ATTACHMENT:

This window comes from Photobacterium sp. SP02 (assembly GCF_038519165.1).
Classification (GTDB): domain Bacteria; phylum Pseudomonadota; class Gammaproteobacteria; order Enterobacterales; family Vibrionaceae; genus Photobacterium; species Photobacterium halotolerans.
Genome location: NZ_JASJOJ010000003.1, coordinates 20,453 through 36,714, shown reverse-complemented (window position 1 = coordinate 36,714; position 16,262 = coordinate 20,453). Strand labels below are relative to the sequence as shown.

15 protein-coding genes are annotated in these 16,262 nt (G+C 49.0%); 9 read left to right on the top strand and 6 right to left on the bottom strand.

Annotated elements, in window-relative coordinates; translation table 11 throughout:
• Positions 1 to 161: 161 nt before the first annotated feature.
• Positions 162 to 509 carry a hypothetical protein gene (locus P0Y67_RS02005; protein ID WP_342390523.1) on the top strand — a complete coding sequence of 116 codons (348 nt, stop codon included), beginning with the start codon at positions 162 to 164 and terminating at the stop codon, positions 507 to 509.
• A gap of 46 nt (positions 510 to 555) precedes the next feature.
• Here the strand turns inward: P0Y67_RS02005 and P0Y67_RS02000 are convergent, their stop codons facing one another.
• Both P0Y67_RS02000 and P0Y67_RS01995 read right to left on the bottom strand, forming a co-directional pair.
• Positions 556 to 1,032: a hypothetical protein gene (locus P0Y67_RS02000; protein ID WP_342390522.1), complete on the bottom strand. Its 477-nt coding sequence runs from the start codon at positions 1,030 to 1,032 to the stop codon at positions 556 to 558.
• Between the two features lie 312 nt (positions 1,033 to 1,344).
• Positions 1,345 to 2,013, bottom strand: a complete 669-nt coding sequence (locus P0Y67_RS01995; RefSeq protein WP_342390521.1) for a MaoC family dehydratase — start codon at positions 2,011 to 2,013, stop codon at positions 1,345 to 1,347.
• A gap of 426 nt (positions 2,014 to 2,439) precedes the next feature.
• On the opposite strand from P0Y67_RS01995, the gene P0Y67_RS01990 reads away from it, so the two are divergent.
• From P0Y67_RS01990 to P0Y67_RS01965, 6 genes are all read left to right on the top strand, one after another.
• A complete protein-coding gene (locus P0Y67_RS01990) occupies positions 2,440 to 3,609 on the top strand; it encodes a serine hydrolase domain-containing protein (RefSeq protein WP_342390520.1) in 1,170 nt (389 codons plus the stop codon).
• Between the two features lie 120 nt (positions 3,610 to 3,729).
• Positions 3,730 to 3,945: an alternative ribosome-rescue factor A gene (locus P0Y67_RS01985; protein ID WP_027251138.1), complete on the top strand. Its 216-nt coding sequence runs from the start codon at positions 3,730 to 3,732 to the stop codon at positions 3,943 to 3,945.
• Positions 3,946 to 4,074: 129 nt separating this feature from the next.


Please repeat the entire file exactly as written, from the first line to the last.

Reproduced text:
This window comes from Photobacterium sp. SP02 (assembly GCF_038519165.1).
Classification (GTDB): domain Bacteria; phylum Pseudomonadota; class Gammaproteobacteria; order Enterobacterales; family Vibrionaceae; genus Photobacterium; species Photobacterium halotolerans.
Genome location: NZ_JASJOJ010000003.1, coordinates 20,453 through 36,714, shown reverse-complemented (window position 1 = coordinate 36,714; position 16,262 = coordinate 20,453). Strand labels below are relative to the sequence as shown.

15 protein-coding genes are annotated in these 16,262 nt (G+C 49.0%); 9 read left to right on the top strand and 6 right to left on the bottom strand.

Annotated elements, in window-relative coordinates; translation table 11 throughout:
• Positions 1 to 161: 161 nt before the first annotated feature.
• Positions 162 to 509 carry a hypothetical protein gene (locus P0Y67_RS02005; protein ID WP_342390523.1) on the top strand — a complete coding sequence of 116 codons (348 nt, stop codon included), beginning with the start codon at positions 162 to 164 and terminating at the stop codon, positions 507 to 509.
• A gap of 46 nt (positions 510 to 555) precedes the next feature.
• Here the strand turns inward: P0Y67_RS02005 and P0Y67_RS02000 are convergent, their stop codons facing one another.
• Both P0Y67_RS02000 and P0Y67_RS01995 read right to left on the bottom strand, forming a co-directional pair.
• Positions 556 to 1,032: a hypothetical protein gene (locus P0Y67_RS02000; protein ID WP_342390522.1), complete on the bottom strand. Its 477-nt coding sequence runs from the start codon at positions 1,030 to 1,032 to the stop codon at positions 556 to 558.
• Between the two features lie 312 nt (positions 1,033 to 1,344).
• Positions 1,345 to 2,013, bottom strand: a complete 669-nt coding sequence (locus P0Y67_RS01995; RefSeq protein WP_342390521.1) for a MaoC family dehydratase — start codon at positions 2,011 to 2,013, stop codon at positions 1,345 to 1,347.
• A gap of 426 nt (positions 2,014 to 2,439) precedes the next feature.
• On the opposite strand from P0Y67_RS01995, the gene P0Y67_RS01990 reads away from it, so the two are divergent.
• From P0Y67_RS01990 to P0Y67_RS01965, 6 genes are all read left to right on the top strand, one after another.
• A complete protein-coding gene (locus P0Y67_RS01990) occupies positions 2,440 to 3,609 on the top strand; it encodes a serine hydrolase domain-containing protein (RefSeq protein WP_342390520.1) in 1,170 nt (389 codons plus the stop codon).
• Between the two features lie 120 nt (positions 3,610 to 3,729).
• Positions 3,730 to 3,945: an alternative ribosome-rescue factor A gene (locus P0Y67_RS01985; protein ID WP_027251138.1), complete on the top strand. Its 216-nt coding sequence runs from the start codon at positions 3,730 to 3,732 to the stop codon at positions 3,943 to 3,945.
• Positions 3,946 to 4,074: 129 nt separating this feature from the next.